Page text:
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Skin Conditions

Clinical Trials for Patients With Dermatological Conditions

Psoriasis

Psoriasis is a chronic inflammatory skin condition associated with red thick scaling. It can occur in children and adults. When mild, psoriasis can be treated with topical steroids. When more severe various oral and injectable medications are available. Multiple new treatments are in clinical trials. Psoriasis is often associated with psoriatic arthritis, metabolic syndrome, diabetes and cardiovascular disease. The severity of psoriasis is associated with body mass, tobacco exposure and drinking alcohol. For more information: https://www.dermnetnz.org/topics/psoriasis ; https://www.aad.org/public/diseases/scaly-skin/psoriasis; https://www.psoriasis.org/

Atopic Dermatitis/Eczema

Atopic Dermatitis, often is referred to as eczema. Eczema refers to multiple different inflammatory rashes. Atopic Dermatitis is a chronic relapsing itchy variant of eczema seen in patients who have, or have family members with “atopy”. Atopy often includes other allergy based disorders seen in the patient and/or relatives: asthma, hay fever, and conjunctivitis, sensitivity to foods, wool as well as other skin and systemic findings. For more information: https://www.dermnetnz.org/topics/atopic-dermatitis ; https://www.aad.org/public/diseases/eczema/atopic-dermatitis ; https://nationaleczema.org/

Common Warts

Warts are a viral infection caused by exposure to the human papilloma virus (HPV). Over 170 subtypes of HPV have been identified. HPV types 1, 2, 4, and 7 are associated with common warts. Wart infections spread from one person to another through skin contact (No frogs nor toads are involved). Common warts often resolve without treatment within months once the body’s immunity recognised and destroys the virus. In many patients this immunity fails to develop and warts and persist for months to years. Treatments include destruction of the skin infected through cryosurgery (liquid nitrogen), podophyllotoxin; lasers; or electrosurgery; imiquimod is a topical agent used to enhance the immune response to the virus. New treatment are under development of those patient who despite these options fail to respond or cannot tolerate these treatments. https://www.dermnetnz.org/topics/sexually-acquired-human-papillomavirus; https://www.aad.org/public/diseases/contagious-skin-diseases/warts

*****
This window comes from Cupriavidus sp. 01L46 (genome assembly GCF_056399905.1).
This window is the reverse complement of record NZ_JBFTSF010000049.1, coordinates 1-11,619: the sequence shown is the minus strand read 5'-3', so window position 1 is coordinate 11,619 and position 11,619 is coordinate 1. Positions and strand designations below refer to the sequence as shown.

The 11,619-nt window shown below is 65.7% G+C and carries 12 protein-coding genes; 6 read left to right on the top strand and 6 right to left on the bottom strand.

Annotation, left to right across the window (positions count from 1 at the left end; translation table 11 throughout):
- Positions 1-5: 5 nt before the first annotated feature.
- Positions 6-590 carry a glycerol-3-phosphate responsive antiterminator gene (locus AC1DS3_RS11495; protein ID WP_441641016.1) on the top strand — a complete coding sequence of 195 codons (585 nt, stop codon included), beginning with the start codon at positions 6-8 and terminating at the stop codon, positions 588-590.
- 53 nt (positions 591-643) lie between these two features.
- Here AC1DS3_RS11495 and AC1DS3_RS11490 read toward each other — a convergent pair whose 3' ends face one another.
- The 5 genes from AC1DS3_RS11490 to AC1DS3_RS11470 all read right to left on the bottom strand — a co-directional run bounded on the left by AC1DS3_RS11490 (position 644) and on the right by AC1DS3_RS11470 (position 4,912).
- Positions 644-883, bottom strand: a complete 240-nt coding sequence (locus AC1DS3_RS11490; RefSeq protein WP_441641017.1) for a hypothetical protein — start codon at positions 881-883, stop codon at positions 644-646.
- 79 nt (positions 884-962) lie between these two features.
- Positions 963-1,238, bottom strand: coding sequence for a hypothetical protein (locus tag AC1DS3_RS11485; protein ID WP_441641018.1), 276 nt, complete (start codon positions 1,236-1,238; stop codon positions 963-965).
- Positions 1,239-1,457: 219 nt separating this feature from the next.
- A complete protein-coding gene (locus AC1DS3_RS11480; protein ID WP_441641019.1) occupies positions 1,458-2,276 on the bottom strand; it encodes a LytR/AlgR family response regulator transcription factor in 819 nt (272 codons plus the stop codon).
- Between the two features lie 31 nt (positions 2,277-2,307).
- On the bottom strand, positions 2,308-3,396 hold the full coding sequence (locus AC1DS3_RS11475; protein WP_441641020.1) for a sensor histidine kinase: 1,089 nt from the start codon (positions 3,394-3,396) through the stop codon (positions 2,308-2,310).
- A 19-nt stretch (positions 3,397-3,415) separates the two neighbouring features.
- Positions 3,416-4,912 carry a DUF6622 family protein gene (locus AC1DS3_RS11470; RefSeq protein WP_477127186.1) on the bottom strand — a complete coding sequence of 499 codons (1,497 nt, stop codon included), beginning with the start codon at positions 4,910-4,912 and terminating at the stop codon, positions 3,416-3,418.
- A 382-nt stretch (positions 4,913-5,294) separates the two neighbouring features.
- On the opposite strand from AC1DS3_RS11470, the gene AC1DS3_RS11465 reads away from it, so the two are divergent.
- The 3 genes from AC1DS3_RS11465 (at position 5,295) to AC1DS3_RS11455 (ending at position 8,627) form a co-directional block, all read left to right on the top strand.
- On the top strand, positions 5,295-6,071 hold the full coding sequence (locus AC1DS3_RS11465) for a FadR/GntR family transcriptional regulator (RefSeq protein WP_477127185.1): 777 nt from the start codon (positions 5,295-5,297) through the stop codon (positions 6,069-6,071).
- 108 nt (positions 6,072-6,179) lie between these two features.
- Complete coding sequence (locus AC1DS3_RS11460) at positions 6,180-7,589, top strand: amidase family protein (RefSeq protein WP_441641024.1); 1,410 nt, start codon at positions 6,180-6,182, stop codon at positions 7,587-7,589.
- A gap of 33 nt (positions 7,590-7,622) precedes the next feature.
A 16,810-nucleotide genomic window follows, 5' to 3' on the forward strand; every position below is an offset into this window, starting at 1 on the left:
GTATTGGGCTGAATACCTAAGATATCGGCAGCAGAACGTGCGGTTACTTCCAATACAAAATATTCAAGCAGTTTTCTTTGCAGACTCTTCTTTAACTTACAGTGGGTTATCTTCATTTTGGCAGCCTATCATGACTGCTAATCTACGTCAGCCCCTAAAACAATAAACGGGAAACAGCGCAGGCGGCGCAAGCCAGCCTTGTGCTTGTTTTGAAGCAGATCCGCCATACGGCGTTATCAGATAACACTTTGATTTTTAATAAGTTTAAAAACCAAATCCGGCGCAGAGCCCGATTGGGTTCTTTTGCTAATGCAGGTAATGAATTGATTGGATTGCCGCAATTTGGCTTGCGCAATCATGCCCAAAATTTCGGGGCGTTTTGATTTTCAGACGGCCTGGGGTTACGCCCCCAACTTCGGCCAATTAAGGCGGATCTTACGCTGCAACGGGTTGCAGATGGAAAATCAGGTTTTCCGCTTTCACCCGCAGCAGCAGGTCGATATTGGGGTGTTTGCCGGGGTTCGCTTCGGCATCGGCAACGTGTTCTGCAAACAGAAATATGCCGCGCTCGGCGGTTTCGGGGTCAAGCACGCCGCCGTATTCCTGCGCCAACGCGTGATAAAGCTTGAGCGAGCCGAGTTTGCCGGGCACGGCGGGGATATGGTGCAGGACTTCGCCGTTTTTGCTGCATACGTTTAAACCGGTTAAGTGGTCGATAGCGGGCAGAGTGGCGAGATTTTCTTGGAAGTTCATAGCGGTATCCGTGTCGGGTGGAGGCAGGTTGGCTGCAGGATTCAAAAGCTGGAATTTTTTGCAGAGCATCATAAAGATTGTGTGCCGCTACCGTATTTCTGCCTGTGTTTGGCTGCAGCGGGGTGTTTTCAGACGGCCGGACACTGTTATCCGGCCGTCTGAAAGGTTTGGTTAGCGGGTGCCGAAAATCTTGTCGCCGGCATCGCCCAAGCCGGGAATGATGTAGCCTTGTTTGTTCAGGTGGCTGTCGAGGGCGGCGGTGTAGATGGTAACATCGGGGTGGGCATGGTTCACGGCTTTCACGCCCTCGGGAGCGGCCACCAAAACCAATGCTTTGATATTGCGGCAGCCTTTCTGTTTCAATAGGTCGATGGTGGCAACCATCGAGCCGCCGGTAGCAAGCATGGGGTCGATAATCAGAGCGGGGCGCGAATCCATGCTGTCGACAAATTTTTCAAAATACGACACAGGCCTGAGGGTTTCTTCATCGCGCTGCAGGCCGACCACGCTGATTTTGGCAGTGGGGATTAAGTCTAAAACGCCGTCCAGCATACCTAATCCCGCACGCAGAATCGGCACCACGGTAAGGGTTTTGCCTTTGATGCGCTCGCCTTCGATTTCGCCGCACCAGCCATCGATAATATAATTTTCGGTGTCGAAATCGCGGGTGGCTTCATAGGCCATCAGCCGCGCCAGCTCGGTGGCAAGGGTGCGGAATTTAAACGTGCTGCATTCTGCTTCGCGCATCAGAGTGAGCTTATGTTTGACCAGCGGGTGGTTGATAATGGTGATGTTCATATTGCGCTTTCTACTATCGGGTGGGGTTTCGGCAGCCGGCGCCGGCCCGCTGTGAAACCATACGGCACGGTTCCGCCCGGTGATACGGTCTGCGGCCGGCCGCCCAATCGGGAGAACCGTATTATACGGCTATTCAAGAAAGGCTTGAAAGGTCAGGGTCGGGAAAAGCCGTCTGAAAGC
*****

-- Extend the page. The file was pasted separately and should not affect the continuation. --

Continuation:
Acne / Acne Scarring

Acne, or acne vulgaris (common) is an inflammatory process with affects tiny hair follicles on the face, chest, back and shoulders affecting over 90 % of teenagers. It is associated with papules (red bumps), pustules, open comedones (black heads) and closed comedones (tiny white firm papules). Acne usually resolves during the mid-twenties. In some individuals acne may persist into senior years. Factors proposed to be associated with the severity of and persistence of acne include: tobacco, sun, diets high in cholesterol, use of skin and hair products that promote acne (comedogenic products) and abrasive skin care. Treatment response varies among acne patients; new treatments are under development for those who fail to respond to current treatment. Many patients with acne can develop scarring. This may be associated with trauma to the lesions; but equally occurs spontaneously from the acne process on its own. Treatments for acne scarring are under development. https://www.dermnetnz.org/topics/acne ; https://www.aad.org/public/diseases/acne-and-rosacea/acne ; https://www.aad.org/public/diseases/acne-and-rosacea/acne-scars#treatment; https://acneandrosacea.org/